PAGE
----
The search "houses of worship" yielded
50 articles

The greasy spoon straddles the Pacific.

As much as I’d like to commend the efforts of Lady Bird Johnson, I have to confess: I love billboards. Maybe I’ve spent too much time living in parts of the country where the landscapes offer relatively little variety, and the billboards help compensate for monotony. But I also love the flattest, most treeless stretches

Vestigial Judaism, Part III: Urbanization along the Cotton Belt.

The first two parts of this lengthy exploration of southern Judaica attempted to re-acquaint the readers with what in this day and age may defy typical expectations: Jewish enclaves in small towns throughout the rural Deep South. From approximately 1850 to 1950, in Mississippi, Louisiana, and Alabama—as well as the other southern states—immigrants from Germany,

Vestigial Judaism, Part II: Rural/urban distinctions in the South.

In the first half of this blog post, I explored to the best of my ability the shifting religious landscape from an often overlooked perspective: that of the small-town southern Jew. The South is not without its high concentrations of Jews, particularly in south Florida (north of Miami), a rapidly growing Jewish population in major

Vestigial Judaism, Part I: Louisiana small town archaeology.

Americans tend to be restless. Amidst all differences in ethnicities, religions, national origins, and political allegiances, one trait that seems to unite the people of this country is our unrelenting propensity to move. I’ve blogged about it in the past, and it was obvious then that it wouldn’t be the last time: physical manifestations of

REWIND: From Silos to Steeples, Painting the Town Green.

Several months ago, I featured two examples of integrating sustainability and conservation into the built environment through civic participation in a blog post. The Greensburg, Kansas example that I featured has been relatively high profile. By most measurements, it remains the most ecologically friendly small town in America: since recovering from a catastrophic tornado, Greensburg

REWIND: Full parking lots, not-so-full pews.

For the first time in the history of this blog I offer a re-run, but no worries—I’m far from syndication and, whenever I offer a repeat of an older post, it is only because I hope to improve upon it. The last time I published “Full parking lots, not-so-full pews” it elicited a reasonable amount

Further proof that car-culture is a religion.

It doesn’t take a great stretch of the imagination to guess that one of the greatest concerns in retaining the viability of historic urban centers involves the accommodation of parking. Ask anyone what his or her opinion of X downtown is, and chances are excellent that the issue of where to put the car will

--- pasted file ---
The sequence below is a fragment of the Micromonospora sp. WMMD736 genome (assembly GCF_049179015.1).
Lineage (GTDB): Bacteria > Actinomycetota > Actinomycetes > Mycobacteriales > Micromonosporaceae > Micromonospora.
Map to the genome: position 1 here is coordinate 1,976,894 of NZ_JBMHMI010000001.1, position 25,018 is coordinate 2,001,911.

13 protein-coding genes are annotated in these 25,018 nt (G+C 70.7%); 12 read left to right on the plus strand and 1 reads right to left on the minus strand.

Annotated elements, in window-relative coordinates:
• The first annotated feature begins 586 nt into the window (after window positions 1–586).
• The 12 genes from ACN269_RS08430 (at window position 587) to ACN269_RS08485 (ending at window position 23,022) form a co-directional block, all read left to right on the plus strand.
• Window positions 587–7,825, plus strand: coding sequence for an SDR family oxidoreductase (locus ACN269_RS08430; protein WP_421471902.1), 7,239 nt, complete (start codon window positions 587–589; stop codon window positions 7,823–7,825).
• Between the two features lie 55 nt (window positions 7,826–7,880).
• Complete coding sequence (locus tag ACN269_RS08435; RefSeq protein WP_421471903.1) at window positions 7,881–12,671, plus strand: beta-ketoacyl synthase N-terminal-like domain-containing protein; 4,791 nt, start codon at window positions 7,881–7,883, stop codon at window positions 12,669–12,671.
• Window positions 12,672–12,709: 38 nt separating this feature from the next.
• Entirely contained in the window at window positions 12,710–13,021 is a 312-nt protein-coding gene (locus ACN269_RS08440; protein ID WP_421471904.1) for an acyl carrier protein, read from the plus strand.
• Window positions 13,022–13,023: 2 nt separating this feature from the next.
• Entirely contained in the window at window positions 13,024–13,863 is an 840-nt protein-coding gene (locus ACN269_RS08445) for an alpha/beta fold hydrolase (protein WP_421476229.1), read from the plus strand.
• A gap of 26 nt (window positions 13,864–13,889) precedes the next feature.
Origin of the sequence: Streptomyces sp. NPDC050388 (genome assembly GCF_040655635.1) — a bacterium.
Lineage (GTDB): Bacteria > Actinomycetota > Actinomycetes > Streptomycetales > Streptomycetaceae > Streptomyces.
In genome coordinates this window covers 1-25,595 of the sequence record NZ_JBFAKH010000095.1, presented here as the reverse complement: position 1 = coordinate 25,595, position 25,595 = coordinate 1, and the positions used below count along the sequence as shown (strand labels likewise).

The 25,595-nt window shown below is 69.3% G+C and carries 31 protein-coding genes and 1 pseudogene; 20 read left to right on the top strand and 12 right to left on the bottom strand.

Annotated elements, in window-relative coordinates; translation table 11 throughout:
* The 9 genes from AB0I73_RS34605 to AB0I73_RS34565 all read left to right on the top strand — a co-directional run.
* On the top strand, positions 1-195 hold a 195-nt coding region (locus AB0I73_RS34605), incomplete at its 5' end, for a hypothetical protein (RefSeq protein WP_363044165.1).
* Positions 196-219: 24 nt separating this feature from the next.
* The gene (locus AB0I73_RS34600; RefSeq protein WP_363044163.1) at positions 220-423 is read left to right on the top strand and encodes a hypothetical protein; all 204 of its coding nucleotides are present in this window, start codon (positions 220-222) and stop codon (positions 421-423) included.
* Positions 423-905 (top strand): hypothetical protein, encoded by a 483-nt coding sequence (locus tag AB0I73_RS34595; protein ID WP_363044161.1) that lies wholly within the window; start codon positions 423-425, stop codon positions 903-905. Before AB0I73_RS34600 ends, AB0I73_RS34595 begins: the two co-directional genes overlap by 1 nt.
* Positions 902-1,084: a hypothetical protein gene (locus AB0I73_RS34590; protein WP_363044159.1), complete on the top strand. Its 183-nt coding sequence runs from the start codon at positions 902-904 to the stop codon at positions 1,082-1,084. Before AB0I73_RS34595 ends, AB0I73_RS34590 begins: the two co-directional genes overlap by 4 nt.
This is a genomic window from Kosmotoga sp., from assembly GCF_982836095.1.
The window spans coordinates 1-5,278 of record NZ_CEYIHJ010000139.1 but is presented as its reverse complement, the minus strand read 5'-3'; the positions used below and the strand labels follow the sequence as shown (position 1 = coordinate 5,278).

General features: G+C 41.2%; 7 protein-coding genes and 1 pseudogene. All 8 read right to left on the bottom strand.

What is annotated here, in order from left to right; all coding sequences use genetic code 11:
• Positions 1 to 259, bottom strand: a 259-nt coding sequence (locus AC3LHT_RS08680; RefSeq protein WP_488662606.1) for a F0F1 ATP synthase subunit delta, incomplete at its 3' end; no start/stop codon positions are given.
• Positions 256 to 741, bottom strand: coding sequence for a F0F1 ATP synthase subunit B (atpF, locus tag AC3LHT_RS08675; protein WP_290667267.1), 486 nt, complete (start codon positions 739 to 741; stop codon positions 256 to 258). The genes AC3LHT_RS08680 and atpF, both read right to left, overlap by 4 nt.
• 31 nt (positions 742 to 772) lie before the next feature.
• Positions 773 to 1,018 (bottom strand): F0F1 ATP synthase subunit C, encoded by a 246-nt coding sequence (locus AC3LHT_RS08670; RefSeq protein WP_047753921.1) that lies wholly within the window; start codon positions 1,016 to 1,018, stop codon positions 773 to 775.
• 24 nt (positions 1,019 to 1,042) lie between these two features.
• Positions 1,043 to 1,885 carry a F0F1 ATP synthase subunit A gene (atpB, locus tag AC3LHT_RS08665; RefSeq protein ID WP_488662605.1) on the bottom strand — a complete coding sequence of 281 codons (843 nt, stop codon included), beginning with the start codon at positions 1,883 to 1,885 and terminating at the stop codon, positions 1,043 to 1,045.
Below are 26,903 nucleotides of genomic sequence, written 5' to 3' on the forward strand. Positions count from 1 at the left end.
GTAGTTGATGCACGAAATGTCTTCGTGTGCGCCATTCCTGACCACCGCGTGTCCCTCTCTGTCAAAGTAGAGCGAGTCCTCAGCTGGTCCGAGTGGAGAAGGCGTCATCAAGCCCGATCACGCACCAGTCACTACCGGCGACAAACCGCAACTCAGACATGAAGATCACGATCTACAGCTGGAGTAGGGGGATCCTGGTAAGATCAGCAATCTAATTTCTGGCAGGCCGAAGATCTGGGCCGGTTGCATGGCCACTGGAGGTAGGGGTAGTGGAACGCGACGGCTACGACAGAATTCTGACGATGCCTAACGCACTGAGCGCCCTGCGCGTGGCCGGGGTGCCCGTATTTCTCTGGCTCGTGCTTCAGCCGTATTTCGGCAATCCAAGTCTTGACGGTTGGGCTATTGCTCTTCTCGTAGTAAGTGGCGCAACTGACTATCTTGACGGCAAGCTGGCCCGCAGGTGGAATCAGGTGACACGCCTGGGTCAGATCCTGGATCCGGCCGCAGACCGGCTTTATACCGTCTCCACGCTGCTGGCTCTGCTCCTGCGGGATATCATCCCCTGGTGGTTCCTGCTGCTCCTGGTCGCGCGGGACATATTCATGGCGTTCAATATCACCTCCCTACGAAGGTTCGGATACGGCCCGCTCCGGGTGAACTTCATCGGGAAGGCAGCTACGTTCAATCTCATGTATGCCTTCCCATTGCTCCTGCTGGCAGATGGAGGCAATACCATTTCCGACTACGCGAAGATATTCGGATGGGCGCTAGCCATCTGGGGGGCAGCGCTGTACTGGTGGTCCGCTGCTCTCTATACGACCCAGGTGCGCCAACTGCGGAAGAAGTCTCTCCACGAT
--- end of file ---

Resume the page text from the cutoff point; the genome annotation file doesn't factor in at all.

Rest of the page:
Full parking lots, not-so-full pews.

The robust and always broadening cultural pluralism of this country almost guarantees that issues of faith will enter the public limelight on a regular basis. Scarcely a day passes where religious and political concerns don’t overlap, but that is the subject I will consciously avoid in this blog. I’m far more interested in exploring whether

From silos to steeples—painting the town green.

In less than a decade, the color/adjective in this blog entry’s title has infiltrated common parlance so effectively that practically anyone who regularly tunes in to a national media source is well aware of the word’s ascension to a widespread lifestyle choice. Long the dominion of ideologically driven crusaders who often saw ecological insensitivity as

Storefront diagnosis? Down but not out.

Retail fatigue is generally easy to spot in both urban and suburban settings: it typically involves a high vacancy rate, occupancies that comprise undesirable tenants, or a combination of the two. But what are these “undesirables” exactly? They usually fall into two categories. The first one is predictable: strip clubs, adult video/novelty stores, windowless package

The greasy spoon straddles the Pacific.

As much as I’d like to commend the efforts of Lady Bird Johnson, I have to confess: I love billboards. Maybe I’ve spent too much time living in parts of the country where

REWIND: From Silos to Steeples, Painting the Town Green.

Several months ago, I featured two examples of integrating sustainability and conservation into the built environment through civic participation in a blog post. The Greensburg, Kansas example that I featured has been relatively

REWIND: Full parking lots, not-so-full pews.

For the first time in the history of this blog I offer a re-run, but no worries—I’m far from syndication and, whenever I offer a repeat of an older post, it is only

Further proof that car-culture is a religion.

It doesn’t take a great stretch of the imagination to guess that one of the greatest concerns in retaining the viability of historic urban centers involves the accommodation of parking. Ask anyone what

Full parking lots, not-so-full pews.

The robust and always broadening cultural pluralism of this country almost guarantees that issues of faith will enter the public limelight on a regular basis. Scarcely a day passes where religious and political

From silos to steeples—painting the town green.

In less than a decade, the color/adjective in this blog entry’s title has infiltrated common parlance so effectively that practically anyone who regularly tunes in to a national media source is well aware

Storefront diagnosis? Down but not out.

Retail fatigue is generally easy to spot in both urban and suburban settings: it typically involves a high vacancy rate, occupancies that comprise undesirable tenants, or a combination of the two. But what

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